DVN: The company’s 2021 upstream capex budget is set at $1.6B to $1.8B. DVN spent $183M in Q4 while WPX spent $283M, thus $466M total or $1.9B annualized. The company will average 18 rigs in 2021, with 13 in the Delaware. Targeted reinvestment ratio is 70-80% with free cash flow going towards DVN’s variable dividend program, followed by debt reduction. Like EQT above, we found some of DVN’s comments fairly striking. In particular, DVN’s CEO stated it has “no intentions of adding any growth projects until demand fundamentals recover, inventory overhangs clear up and OPEC+ curtailed volumes are effectively absorbed by the world markets. Importantly, I encourage other producers to be very thoughtful and disciplined when it comes to capital plans”. That’s fairly strong signaling and earnings calls to date would suggest the public E&P universe is largely on board. We doubt private E&P’s with access to capital will do the same. Now contrast the DVN comments to the service sector which has seen management teams claim they won’t reactivate equipment until prices go up. We wonder what would happen if an OFS leader took this one step further and said their company was raising prices and they encouraged other OFS companies to do the same? Back to DVN’s capital plans, it will also bring 320-360 wells on line in 2021; ~80% of the upstream budget will be dedicated to the Delaware; LOE costs are expected to decline ~4% y/y in 2021. In the Eagle Ford, DVN will complete 22 DUCs in 1H’21 while it will bring online 15-20 wells in 2021. 2021 budget appears somewhat front-end loaded.
OVV: 2021 capex budget = $1.5B vs. $1.74B in 2020. Q4’20 capex = $343M or $1.4B annualized. Permian: Averaged 3 rigs in Q4’20 and expects to average 3 rigs in 2021. It will run 1-2 frac crews with 95% of completions being simulfracs. Anadarko. Averaged 2 rigs in Q4’20 with plans to average 2 rigs in 2021. Will run 1-2 frac crews with 75% of work being simulfracs along with continued use of wet sand. Well cost reductions in both the Permian and Anadarko are impressive with pacesetter well costs far below the Q4 averages. Completed feet/day from simulfrac operations was 4,400 feet per day for the record well in the Permian while in the Andarko, OVV averaged 2,700 feet/day. The company’s stated capital program for 2021 reflects a 60% reinvestment rate vs. the framework of 75%, a function of higher oil prices. FCF in 2021 is expected to be nearly $1B which will go towards debt reduction.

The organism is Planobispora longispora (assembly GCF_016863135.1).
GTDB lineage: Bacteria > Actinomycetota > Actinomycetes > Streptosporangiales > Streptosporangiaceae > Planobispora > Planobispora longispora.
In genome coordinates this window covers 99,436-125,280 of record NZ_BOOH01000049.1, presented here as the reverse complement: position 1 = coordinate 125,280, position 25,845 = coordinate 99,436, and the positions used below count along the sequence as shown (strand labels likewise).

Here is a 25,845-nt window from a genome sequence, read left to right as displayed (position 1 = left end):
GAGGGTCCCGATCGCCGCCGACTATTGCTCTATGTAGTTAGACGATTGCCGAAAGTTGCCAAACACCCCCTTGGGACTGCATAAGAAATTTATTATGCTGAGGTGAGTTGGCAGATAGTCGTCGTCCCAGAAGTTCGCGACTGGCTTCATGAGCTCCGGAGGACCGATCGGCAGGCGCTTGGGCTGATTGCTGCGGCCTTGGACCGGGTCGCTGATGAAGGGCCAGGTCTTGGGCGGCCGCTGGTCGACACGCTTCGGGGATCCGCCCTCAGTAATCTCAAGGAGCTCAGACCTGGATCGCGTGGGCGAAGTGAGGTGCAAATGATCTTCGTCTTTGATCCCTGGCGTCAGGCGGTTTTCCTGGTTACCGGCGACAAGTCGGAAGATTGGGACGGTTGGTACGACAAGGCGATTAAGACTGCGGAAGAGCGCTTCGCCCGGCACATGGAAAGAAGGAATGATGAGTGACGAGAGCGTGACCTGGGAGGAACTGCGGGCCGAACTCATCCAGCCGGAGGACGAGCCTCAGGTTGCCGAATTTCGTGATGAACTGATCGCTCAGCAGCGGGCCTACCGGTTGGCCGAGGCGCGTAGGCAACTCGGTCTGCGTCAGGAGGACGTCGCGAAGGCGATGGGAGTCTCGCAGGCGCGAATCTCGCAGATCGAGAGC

CRK: 2021 capex budget = $510-$550M vs. $484M in 2020. Q4’20 capex = $169M or $676M, thus rate of spend/activity will moderate. Notably, CRK is running 6 rigs today, but plans to reduce to 5 rigs in May. The company is running 3 frac crews now, but plans to average 2.2 crews in 2021. The reason for less rigs is a function of drilling efficiencies. Company, like others, is focused on FCF and expects to generate $200M of FCF in 2021. This will go towards debt reduction. During 2020, CRK drilled 46 net wells. It will drill 51 net wells in 2021. During Q4, the company drilled and completed its longest lateral which came in at 12,716 feet. It is working on one now that is 13,000 feet. Proppant loadings have increased to 3,500 pounds per foot, up from 2,800 in Q2/Q3.
Other: Earlier this week Ingersoll Rand sold ~55% of its High Pressure Solutions segment (i.e. Gardner Denver) business to American Industrial Partners (“AIP”) for $300M in cash. Previously, AIP had acquired ValTek (via Serva Group) in August 2020. With CAT’s purchase of Weir’s pump business and now what could be viewed as a consolidation of Gardner Denver/ValTek, we are starting to the power end/fluid market come together. We have not had time to dig into the Gardner/AIP transaction, so we are somewhat short of details. That said, when one considers the changing customer base (i.e. LBRT/SLB which will presumably standardize on ST9) and the prospects for much needed M&A activity amongst frac participants, one would think OEMs and service providers should be paying attention, thus arguably scale matters. We will probe this deal and its implications at our conference this week and will touch on it next Sunday.
Upcoming DEP Events:
April 1st – DEP One-Year Anniversary Social (DEP Office)
April 7th – Kingwood Semi-Annual Golf Outing
May 26th – Whistling Straits Energy Forum (sold out)
June 15 – London Energy Day (TBD based on COVID travel restrictions)
June 30th – Telluride Executive Series
July 15th – OKC Steak & Baseball Outing
August 11th – Pittsburgh Truck Tour & Pirates Game
August 30th – European Energy & Industrials Conference
September 30th – Permian Basin BBQ Cook-Off